A Tattoo in Time
by Marian Haglund Juhl

Seventy-one may seem an odd age at which to get your first tattoo, especially for a woman. Just about the only reason I haven't gone ahead and had it done is I haven't quite figured out the wording. It will read something like this: Do Not Resuscitate. And I'll have it written right across my chest.

I've always enjoyed good health, despite a mastectomy 15 years ago. But I do have a genuine fear of becoming incapacitated by a serious accident or illness. For me, the fear has not so much to do with dying but with remaining alive and dependent on others for my care. I've always been fiercely independent—my hair has never been touched by a hairdresser, for instance. My family knows that when I die, I want to be cremated. No one could ever apply my makeup the way I do, and I'm not about to be dolled up by some undertaker. My husband attributes my idiosyncrasies to a stubborn Swedish heritage.

Maybe I am a bit peculiar. And I do admit to a touch of crotchetiness. But as far "Do Not Resuscitate" goes, I'm deadly serious.

The legal and medical communities have several systems in place that recognize my right to refuse extreme measures to keep me alive, should it come to that. Still, I remain skeptical. What if I am treated by a doctor who believes it is a physician's responsibility to apply all the heroic efforts available, despite the patient's wishes? What if my paperwork gets lost? What if my paperwork is exactly where it is supposed to be, but no one stumbles across it until after I've been resuscitated, and my oblivious body is kept alive by life support?

I don't want my children to have to make the decision to "pull the plug" on Mom. I've lived a wonderful life. I'd prefer, when the time comes, to have a wonderful death, as well.

So what to do? It occurred to me that a tattoo right across my chest would be impossible to lose or ignore. (As an artist, I truly believe a visual display is worth a thousand words.) The idea, which at first was simply a flippant remark I tossed out to amuse my painting group, has merit. Think about it: The first thing they do to you in most emergency situations is rip your shirt open to attach monitors and other gizmos of the trade. Who could miss my tattoo?

Determined I may be, but even I cringe at the thought of all those letters being pricked a dot at a time into my bony chest. Something shorter might work; the obvious abbreviation is DNR. But that could lead to other problems. Suppose something happens to me while we're visiting our daughter in Michigan, a state where DNR stands for the Department of Natural Resources. Might I be mistaken for property of the state, just another road kill that mistakenly ended up in a hospital's emergency room?

No, a shortened tattoo would leave too much to chance. As the notion continues to swirl in my mind, I envision a network much like Medic Alert. A tattoo, backed by the Do Not Resuscitate Society, should convince even the most reluctant rescue worker that I'm serious about this. Seeing my letters, emergency room personnel would know to contact the society at 1-800-HEYU-DNR. That call would confirm my membership and even elicit my degree of commitment:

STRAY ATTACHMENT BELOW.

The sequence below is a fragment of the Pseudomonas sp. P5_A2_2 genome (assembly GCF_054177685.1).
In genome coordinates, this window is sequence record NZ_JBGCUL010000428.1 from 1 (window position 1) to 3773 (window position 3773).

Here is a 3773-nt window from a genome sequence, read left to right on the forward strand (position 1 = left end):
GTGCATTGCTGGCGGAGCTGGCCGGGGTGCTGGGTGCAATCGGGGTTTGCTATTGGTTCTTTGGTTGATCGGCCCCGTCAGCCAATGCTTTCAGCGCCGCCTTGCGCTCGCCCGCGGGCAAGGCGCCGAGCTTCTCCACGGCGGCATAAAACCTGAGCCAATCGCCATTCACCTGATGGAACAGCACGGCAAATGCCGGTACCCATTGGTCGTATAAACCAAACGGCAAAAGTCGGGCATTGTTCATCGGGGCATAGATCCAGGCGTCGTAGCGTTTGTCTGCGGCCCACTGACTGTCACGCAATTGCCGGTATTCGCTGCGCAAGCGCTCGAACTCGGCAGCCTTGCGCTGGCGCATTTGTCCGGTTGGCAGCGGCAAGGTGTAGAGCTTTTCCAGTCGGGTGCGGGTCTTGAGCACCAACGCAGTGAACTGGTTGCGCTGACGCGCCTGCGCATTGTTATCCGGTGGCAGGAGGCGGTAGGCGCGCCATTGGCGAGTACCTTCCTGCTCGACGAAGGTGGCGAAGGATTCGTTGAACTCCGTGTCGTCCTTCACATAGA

Level 5: I really don't mean this, but I want to impress my friends with how urbane I am. Please do absolutely everything you can to revive me.

Level 4: If I probably won't die, but can be expected to live a compromised, dependent, yet relatively pain-free life, please do what you can to keep me around awhile longer.

Level 3: If it looks like I'm going to be dead by this time tomorrow, and that those next 24 hours will be extremely painful, go ahead and let me die peacefully right now.

Level 2: I mean it. If I'm going to be a vegetable, or what I define as a burden to my family, let's get this over with right now.

Level 1: Not only do I mean everything I said in Level 2, but while we're at it please help yourself to any of my usable organs so that others may enjoy a rich, full life.

"Yes, Ma'am, Mrs. Juhl is a DNR subscriber, Level 1. She asks that you please make every attempt to summon her family so they can say their goodbyes before you allow her to die with dignity."

Some people will no doubt be offended by this idea, and to them I say: Go soak your head. I don't care what you think. This is my life I'm talking about, and I'll decide how I want to live it.

It all boils down to mortality. If you have ever been diagnosed with a life-threatening disease, you know the issue of mortality looms large. If you're lucky, as I was, the outcome will be positive and you'll return to good health. But then, before you know it, you're 70. Suddenly, once again, you come face-to-face with mortality.

While I may feel decades younger, the fact is I'm in my "golden years." Although I certainly have no interest in seeing my life end any time soon, I need to be realistic. So this is far from a death wish. If anything, it's a life wish.

I've always been an idea person, and my family generally offers only a pat on the head ("good dog") when I try to work up some enthusiastic support for my latest brainstorm. I'm taken seriously much less often than I should be—and that's too bad, because I've had some darn good ideas. My friends, though, think I might be on to something with this one.

Yes, you say, but history is full of people who get tattoos and live to regret them. Wouldn't something like this be irrevocable? What if you change your mind? Easy enough. Society membership would include a coupon for a free, second tattoo. It would be the universal symbol for "Do Not"—a bright red circle with a slash mark across it. Have it applied right over the top of the old tattoo, and you're back among the living.

Living as well as I can is what I intend to do until it's time for me to go to my reward.

Copyright © 1997 by Marian Haglund Juhl

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